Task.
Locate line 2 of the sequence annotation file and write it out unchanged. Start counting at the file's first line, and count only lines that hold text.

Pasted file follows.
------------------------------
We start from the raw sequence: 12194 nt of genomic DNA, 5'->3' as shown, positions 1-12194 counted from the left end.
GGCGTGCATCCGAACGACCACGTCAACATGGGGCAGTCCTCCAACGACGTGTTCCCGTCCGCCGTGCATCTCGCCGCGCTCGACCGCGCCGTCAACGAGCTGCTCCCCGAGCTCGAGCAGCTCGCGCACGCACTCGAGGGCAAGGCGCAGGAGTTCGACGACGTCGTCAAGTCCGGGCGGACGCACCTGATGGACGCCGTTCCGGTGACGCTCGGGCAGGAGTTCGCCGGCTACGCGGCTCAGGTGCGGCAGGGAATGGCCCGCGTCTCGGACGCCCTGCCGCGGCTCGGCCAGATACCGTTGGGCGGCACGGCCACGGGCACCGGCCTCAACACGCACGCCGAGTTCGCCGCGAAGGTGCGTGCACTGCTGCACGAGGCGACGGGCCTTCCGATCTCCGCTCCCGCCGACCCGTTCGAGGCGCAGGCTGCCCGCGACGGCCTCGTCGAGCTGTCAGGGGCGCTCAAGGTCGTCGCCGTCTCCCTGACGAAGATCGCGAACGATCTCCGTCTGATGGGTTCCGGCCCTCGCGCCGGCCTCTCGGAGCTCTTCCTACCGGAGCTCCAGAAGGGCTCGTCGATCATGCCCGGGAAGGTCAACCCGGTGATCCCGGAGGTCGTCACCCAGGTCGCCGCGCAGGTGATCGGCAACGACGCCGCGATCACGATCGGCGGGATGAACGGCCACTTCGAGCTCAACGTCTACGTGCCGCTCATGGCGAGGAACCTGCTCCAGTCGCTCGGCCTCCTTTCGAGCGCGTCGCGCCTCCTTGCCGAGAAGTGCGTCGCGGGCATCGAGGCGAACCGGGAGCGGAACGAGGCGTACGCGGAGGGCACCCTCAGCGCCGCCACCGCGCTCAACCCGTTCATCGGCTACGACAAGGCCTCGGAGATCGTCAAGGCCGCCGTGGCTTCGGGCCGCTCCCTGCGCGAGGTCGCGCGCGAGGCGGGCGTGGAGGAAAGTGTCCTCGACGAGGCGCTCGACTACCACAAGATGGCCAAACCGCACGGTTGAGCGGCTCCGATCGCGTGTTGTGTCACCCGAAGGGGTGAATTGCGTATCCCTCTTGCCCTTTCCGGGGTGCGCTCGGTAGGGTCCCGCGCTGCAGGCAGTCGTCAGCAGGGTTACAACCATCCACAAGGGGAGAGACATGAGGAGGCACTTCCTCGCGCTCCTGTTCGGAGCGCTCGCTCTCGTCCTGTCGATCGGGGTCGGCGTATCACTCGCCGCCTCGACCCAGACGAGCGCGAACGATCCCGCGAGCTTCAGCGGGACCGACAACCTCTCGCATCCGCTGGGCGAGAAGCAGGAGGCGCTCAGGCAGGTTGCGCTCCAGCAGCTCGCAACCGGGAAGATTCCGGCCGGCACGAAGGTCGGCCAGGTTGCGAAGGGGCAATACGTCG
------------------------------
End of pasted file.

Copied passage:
GGCGTGCATCCGAACGACCACGTCAACATGGGGCAGTCCTCCAACGACGTGTTCCCGTCCGCCGTGCATCTCGCCGCGCTCGACCGCGCCGTCAACGAGCTGCTCCCCGAGCTCGAGCAGCTCGCGCACGCACTCGAGGGCAAGGCGCAGGAGTTCGACGACGTCGTCAAGTCCGGGCGGACGCACCTGATGGACGCCGTTCCGGTGACGCTCGGGCAGGAGTTCGCCGGCTACGCGGCTCAGGTGCGGCAGGGAATGGCCCGCGTCTCGGACGCCCTGCCGCGGCTCGGCCAGATACCGTTGGGCGGCACGGCCACGGGCACCGGCCTCAACACGCACGCCGAGTTCGCCGCGAAGGTGCGTGCACTGCTGCACGAGGCGACGGGCCTTCCGATCTCCGCTCCCGCCGACCCGTTCGAGGCGCAGGCTGCCCGCGACGGCCTCGTCGAGCTGTCAGGGGCGCTCAAGGTCGTCGCCGTCTCCCTGACGAAGATCGCGAACGATCTCCGTCTGATGGGTTCCGGCCCTCGCGCCGGCCTCTCGGAGCTCTTCCTACCGGAGCTCCAGAAGGGCTCGTCGATCATGCCCGGGAAGGTCAACCCGGTGATCCCGGAGGTCGTCACCCAGGTCGCCGCGCAGGTGATCGGCAACGACGCCGCGATCACGATCGGCGGGATGAACGGCCACTTCGAGCTCAACGTCTACGTGCCGCTCATGGCGAGGAACCTGCTCCAGTCGCTCGGCCTCCTTTCGAGCGCGTCGCGCCTCCTTGCCGAGAAGTGCGTCGCGGGCATCGAGGCGAACCGGGAGCGGAACGAGGCGTACGCGGAGGGCACCCTCAGCGCCGCCACCGCGCTCAACCCGTTCATCGGCTACGACAAGGCCTCGGAGATCGTCAAGGCCGCCGTGGCTTCGGGCCGCTCCCTGCGCGAGGTCGCGCGCGAGGCGGGCGTGGAGGAAAGTGTCCTCGACGAGGCGCTCGACTACCACAAGATGGCCAAACCGCACGGTTGAGCGGCTCCGATCGCGTGTTGTGTCACCCGAAGGGGTGAATTGCGTATCCCTCTTGCCCTTTCCGGGGTGCGCTCGGTAGGGTCCCGCGCTGCAGGCAGTCGTCAGCAGGGTTACAACCATCCACAAGGGGAGAGACATGAGGAGGCACTTCCTCGCGCTCCTGTTCGGAGCGCTCGCTCTCGTCCTGTCGATCGGGGTCGGCGTATCACTCGCCGCCTCGACCCAGACGAGCGCGAACGATCCCGCGAGCTTCAGCGGGACCGACAACCTCTCGCATCCGCTGGGCGAGAAGCAGGAGGCGCTCAGGCAGGTTGCGCTCCAGCAGCTCGCAACCGGGAAGATTCCGGCCGGCACGAAGGTCGGCCAGGTTGCGAAGGGGCAATACGTCG